Adam is experienced in mosquito control interventions and mosquito ecology. He holds a PhD in Ecology and Evolution from Imperial College London where his focus was on how insecticide resistance in mosquito vectors may impact malaria transmission. Prior, he obtained an MSc in Public Health from the University of Edinburgh.
Before joining TKI in October 2020, Adam was a Postdoctoral Research Scientist at the Swiss Tropical and Public Health Institute and based at the Ifakara Health Institute in Tanzania as a visiting scientist. His research in Tanzania involved developing and evaluating novel vector control interventions. He also conducted studies on mosquito dispersal, triggering an interest in spatial ecology.
Human landing catches provide a useful measure of protective efficacy for the evaluation of volatile pyrethroid spatial repellents
The human landing catch (HLC) method, in which human volunteers collect mosquitoes that land on them before they can bite, is used to quantify human exposure to mosquito vectors of disease. Comparing HLCs in the presence and absence of interventions such as repellents is often used to measure protective efficacy (PE).Published research MalariaJuly 2022
Less is more: repellent-treated fabric strips as a substitute for full screening of open eave gaps for indoor and outdoor protection from malaria mosquito bites
Providing protection from malaria vector bites, both indoors and outdoors, is crucial to curbing malaria parasite transmission. Screening of house entry points, especially with incorporated insecticides, confers significant protection but remains a costly and labour-intensive application. Use of spatial repellents has shown promise in creating areas of protection in peri-domestic areas.Published research Geospatial Health and Development MalariaJune 2022
The Centres for Disease Control light trap and the human decoy trap compared to the human landing catch for measuring Anopheles biting in rural Tanzania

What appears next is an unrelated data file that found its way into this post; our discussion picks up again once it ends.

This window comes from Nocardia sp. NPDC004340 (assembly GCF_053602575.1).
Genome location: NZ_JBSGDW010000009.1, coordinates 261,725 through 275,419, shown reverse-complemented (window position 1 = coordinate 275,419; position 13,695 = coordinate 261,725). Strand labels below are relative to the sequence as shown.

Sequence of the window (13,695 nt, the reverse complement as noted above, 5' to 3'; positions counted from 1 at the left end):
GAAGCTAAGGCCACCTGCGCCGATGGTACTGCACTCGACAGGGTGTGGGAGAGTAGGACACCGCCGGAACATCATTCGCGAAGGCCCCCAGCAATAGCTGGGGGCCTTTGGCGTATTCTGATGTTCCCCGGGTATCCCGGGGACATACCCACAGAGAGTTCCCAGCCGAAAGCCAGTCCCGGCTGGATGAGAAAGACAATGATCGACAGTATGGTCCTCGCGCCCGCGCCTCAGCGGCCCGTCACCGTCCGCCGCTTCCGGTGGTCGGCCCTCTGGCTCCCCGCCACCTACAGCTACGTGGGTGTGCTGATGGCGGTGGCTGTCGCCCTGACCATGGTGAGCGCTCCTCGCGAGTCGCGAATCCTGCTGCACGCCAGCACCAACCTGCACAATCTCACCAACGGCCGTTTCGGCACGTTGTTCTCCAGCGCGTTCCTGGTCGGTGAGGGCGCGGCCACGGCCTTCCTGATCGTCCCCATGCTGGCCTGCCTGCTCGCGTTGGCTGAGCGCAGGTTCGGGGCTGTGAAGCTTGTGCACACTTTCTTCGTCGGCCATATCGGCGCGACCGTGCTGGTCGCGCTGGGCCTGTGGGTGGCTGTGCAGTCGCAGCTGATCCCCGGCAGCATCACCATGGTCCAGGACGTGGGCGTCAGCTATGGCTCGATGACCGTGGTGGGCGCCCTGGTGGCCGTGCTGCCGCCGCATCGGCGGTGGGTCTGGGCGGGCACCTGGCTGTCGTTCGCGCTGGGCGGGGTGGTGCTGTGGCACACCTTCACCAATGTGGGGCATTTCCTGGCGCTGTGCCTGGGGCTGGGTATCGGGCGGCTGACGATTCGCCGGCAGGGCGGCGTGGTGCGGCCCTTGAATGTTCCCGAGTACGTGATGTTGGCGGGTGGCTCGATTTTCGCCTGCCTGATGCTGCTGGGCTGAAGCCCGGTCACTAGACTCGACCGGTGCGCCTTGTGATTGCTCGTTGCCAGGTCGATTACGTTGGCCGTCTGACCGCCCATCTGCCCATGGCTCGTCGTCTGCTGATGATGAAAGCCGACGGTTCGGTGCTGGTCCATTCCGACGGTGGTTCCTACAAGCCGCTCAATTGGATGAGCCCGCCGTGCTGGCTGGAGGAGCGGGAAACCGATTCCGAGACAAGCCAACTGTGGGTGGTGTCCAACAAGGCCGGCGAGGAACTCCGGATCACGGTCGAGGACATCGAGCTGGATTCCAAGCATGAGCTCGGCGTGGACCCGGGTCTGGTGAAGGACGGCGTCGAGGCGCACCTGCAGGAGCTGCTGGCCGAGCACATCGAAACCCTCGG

Vector mosquito biting intensity is an important measure to understand malaria transmission. Human landing catch (HLC) is an effective but labour-intensive, expensive, and potentially hazardous entomological surveillance tool. The Centres for Disease Control light trap (CDC-LT) and the human decoy trap (HDT) are exposure-free alternatives.Published research Infectious Diseases Geospatial Health and Development MalariaAugust 2021
Transfluthrin eave-positioned targeted insecticide (EPTI) reduces human landing rate (HLR) of pyrethroid resistant and susceptible malaria vectors in a semi-field simulated peridomestic space
Volatile pyrethroids (VPs) are proven to reduce human-vector contact for mosquito vectors. With increasing resistance to pyrethroids in mosquitoes, the efficacy of VPs, such as transfluthrin, may be compromised. Therefore, experiments were conducted to determine if the efficacy of transfluthrin eave-positioned targeted insecticide depends on the resistance status of malaria vectors.Published research Infectious Diseases Geospatial Health and DevelopmentMay 2021
Semi-field evaluation of the exposure-free mosquito electrocuting trap and BG-Sentinel trap as an alternative to the human landing catch for measuring the efficacy of transfluthrin emanators against Aedes aegypti
The human landing catch (HLC) measures human exposure to mosquito bites and evaluates the efficacy of vector control tools. However, it may expose volunteers to potentially infected mosquitoes. The mosquito electrocuting trap (MET) and BG-Sentinel traps (BGS) represent alternative, exposure-free methods for sampling host-seeking mosquitoes. This study investigates whether these methods can be effectively used as alternatives to HLC for measuring the efficacy of transfluthrin emanator against Aedes aegypti.Published research Geospatial Health and Development